Could Russia's Northern Sea Route be revived to the point Alaska benefits?

Alaska sits strategically at the crossroads of the world's air and marine transit routes. As the climate warms--environmentally and politically--Russia's Northern Sea Route is attracting attention from the marine shipping industry. The Northern Sea Route could provide a shortcut between Asian and European markets that reduces the voyage by 4,000 miles to 6,000 miles--passing right through the Bering Strait.

Russia's Northeast Passage

John Doyle, executive director of Northern Forum, says Russia established the Northern Sea Route through its arctic waters as early as the 1930s for many reasons, not the least of which was to maintain independence from the rest of the world and establish dominance over the arctic region. He compares Russia's efforts and the trillions of dollars spent with the U.S.'s efforts to put a man on the moon.

The Northern Sea Route includes hundreds of ice-breaking ships and ice-class cargo ships, navigational aids, sea-ice studies, and major river and ocean ports. During Russia's superpower days, there were seven million tons of cargo transported each shipping season. But when the Soviet Union collapsed, so did the Northern Sea Route, and the tonnage dropped to 1.5 million. As part of Russia's re-adjustment to a more global arena, the Northern Sea Route was opened to international transit in 1991.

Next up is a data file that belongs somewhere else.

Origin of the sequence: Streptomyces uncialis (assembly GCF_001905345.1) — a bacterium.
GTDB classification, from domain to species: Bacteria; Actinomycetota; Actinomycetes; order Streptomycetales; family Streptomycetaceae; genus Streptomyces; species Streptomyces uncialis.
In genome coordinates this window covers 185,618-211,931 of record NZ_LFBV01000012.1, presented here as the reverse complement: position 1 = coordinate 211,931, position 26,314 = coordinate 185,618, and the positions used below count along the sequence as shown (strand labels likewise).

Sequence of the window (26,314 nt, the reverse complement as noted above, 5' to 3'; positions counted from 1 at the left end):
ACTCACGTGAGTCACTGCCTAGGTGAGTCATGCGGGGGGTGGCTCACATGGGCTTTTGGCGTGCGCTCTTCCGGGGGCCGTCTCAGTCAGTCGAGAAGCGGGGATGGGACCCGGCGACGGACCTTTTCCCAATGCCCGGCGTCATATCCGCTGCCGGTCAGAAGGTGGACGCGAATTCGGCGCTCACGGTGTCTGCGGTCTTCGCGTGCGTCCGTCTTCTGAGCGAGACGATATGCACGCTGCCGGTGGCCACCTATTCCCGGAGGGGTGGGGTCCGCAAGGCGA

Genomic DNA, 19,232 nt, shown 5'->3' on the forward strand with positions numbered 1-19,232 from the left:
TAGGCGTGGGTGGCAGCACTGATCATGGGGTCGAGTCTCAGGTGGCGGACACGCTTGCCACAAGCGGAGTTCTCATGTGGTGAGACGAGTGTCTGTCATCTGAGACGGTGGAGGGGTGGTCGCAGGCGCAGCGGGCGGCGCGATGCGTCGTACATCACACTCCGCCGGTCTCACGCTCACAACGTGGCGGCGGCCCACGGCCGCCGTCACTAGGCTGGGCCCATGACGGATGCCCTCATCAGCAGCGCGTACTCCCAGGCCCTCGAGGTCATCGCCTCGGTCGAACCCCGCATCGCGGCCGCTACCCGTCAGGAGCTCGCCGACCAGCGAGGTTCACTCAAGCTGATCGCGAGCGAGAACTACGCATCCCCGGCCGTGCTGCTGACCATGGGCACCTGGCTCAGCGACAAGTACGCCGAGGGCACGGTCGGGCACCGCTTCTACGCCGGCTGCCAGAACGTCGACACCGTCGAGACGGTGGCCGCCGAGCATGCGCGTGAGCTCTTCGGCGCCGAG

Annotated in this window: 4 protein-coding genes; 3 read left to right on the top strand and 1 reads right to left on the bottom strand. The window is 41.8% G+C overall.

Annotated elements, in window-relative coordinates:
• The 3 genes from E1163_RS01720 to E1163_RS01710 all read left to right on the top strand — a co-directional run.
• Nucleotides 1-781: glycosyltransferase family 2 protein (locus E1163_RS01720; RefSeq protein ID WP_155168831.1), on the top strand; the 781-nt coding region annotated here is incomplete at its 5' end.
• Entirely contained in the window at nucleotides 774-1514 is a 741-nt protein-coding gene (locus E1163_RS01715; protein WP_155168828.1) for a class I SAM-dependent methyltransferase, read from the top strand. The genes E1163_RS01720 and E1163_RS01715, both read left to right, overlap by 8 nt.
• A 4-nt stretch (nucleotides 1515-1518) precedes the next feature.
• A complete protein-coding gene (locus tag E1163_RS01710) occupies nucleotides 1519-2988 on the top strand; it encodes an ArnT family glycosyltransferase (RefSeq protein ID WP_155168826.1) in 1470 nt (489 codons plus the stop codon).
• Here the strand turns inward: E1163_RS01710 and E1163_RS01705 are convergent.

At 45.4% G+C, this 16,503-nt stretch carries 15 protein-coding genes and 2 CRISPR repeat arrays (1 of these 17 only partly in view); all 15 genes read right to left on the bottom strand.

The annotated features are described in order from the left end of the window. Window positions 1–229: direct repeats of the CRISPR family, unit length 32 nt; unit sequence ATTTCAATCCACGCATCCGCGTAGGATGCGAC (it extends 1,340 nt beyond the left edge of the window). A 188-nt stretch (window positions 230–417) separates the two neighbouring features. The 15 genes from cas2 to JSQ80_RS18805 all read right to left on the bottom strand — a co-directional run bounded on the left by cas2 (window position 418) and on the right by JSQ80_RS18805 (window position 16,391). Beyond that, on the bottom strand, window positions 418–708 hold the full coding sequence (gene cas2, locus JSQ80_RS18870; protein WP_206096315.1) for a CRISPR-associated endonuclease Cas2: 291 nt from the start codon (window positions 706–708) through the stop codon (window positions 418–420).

Alaska Advantages

The Bering Sea is the portal to the eastern entrance of that route. Alaska is already benefiting from a circum polar cruise that navigates Canada's Northwest Passage and Russia's Northeast Passage. Anchorage is the docking point for the 100 or so Quark Expedition passengers that are either ending or beginning their arctic cruise aboard a Russian icebreaker.

Alaska will benefit in other ways when the route is utilized. One way would be as a marine pit stop for transshipment centers. Alaska would also be used as a refueling stop.

Dutch Harbor and Adak already lie within range of the great circle route from the Pacific Northwest to Asia. Both are capable of servicing the area's shipping and fishing fleets. Both could be connection points for convoys headed for the Northern Sea Route and share in icebreaker service fees.

The Corp of Engineers is currently working on a feasibility study on expanding Red Dog Mine's Delong Terminal. This would upgrade Alaska's port infrastructure for other services and provide another northern port.

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